This article originally appeared on finkorswim.com.
The most common question I was asked after The Summit last spring was if I learned anything particularly insightful into the Orthodox Jewish experience to explain why some people stay in Orthodox Judaism and why others leave. People really want to know the answer to this question. I think they think that if they know why people leave, future defections can be prevented or at least minimized. Or maybe it’s just morbid curiosity. I’m not sure.
I promised everyone who asked me that I would write something up eventually. I think this is it.
Most religious people I’ve talked to are pretty sure that their religious convictions are correct. Their religion is the truth. They believe in God and whatever version of God’s word they think it true. They think that the reason they follow God’s word is because they know it to be true. After all, who wouldn’t act upon the truth? But this is mostly an illusion.
People do not do what they do because they think it’s true or right. People do what they do because it’s what they want to do.
Any number of factors affect what people want to do. Intellectual beliefs might be one of the factors, but it grabs a very small piece of the pie chart that completes the picture of this determination. The biggest reason people want to do certain things is because it feels good. It can be the childish kind of feeling good that comes in an instant and disappears even more quickly. It can be a more mature kind of feeling good that requires delaying gratification and yields a longer, more wholesome period of joy and pleasure. It can even be the kind of good feeling that comes from intellectually believing that what one is doing will eventually bring them joy or pleasure. But the real reason people do things is not because they are able to translate their knowledge of the truth into action. That’s not something people do. At best, knowledge can translate into feelings which might translate into action.
Think about it. Every cigarette smoker knows that smoking is harmful to one’s health. But that knowledge somehow doesn’t translate into feelings or action. Smoking feels better to a smoker than not smoking so the smoker keeps on smoking. You don’t need to convince the smoker that smoking is harmful. The smoker knows. But there is a disconnect between knowledge and action. It’s not an easy gap to bridge. In fact, it’s rare that the gap between intellect and behavior is bridged. But it can be done temporarily.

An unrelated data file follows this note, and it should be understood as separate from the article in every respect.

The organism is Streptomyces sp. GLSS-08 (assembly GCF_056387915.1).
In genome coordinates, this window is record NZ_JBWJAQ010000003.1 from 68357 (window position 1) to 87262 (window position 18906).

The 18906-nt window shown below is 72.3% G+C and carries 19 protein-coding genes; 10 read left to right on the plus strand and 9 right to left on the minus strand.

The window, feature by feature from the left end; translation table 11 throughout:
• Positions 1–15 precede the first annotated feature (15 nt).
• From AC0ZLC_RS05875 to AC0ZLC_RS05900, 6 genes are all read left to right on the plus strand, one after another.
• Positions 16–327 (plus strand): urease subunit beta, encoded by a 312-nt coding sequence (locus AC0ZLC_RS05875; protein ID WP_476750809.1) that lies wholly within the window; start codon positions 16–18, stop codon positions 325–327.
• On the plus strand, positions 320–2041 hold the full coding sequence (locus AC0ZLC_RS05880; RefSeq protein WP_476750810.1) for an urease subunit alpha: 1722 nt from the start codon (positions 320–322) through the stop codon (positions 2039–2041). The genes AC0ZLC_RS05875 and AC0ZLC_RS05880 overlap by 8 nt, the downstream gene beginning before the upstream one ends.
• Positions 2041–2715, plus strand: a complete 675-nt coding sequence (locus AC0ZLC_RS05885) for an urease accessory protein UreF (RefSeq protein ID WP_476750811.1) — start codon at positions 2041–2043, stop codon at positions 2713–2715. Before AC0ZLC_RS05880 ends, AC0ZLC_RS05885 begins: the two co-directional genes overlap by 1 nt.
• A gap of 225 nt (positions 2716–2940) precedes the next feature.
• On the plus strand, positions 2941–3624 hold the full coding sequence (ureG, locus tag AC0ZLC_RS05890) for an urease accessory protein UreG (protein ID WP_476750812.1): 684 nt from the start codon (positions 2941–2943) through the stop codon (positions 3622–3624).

Same thing with seat belts. It makes no sense to drive without a seat belt. The car is objectively safer to drive while wearing a seat belt. That is the truth. Yet, every day there are people driving without seat belts. Truth does not automatically create behavior that correlates with truth.
Everyone knows that exercise is healthy. For about a year, I worked out every day. I lifted, I stretched, I ran, I ellipticalled, I enjoyed it a little. But I was doing it because I believed it was best for my wellness. That was enough to give me the feeling that pushed me to continue working out. Intellectual awareness was enough to convince me of the payoff. Knowledge translated into action.
An article in the New Yorker discussing the science of how we make up our minds, mentioned a study that is right on point. Researchers proved that no amount of educational information could change the mind of an anti-vaccination parent. There was no difference between parents who received data and persuasive materials demonstrating the importance and absolute safety of vaccines. People don’t change their minds based on data. They do what they want to do. What they want to do is usually based on the things that make them feel good. Not on facts and figures.
However, data and information can temporarily induce someone to try something. That’s why I started working out at the gym. I knew it was good for me so I was willing to give it a shot. But I stopped after a little more than a year. Despite the fact that I was seeing results, I just stopped going.
Why did I stop going to the gym? Because I didn’t like it. I didn’t enjoy it enough to make it worth the effort. The intellectual justification was only able to keep me going for a little while. Eventually I ran out of intellectual motivation and because the activity was not giving me great joy or making me feel particularly good, and it was taking my time and energy, I dropped it. We can’t rely on the intellectual knowledge that something is true or good or beneficial to induce a desired behavior.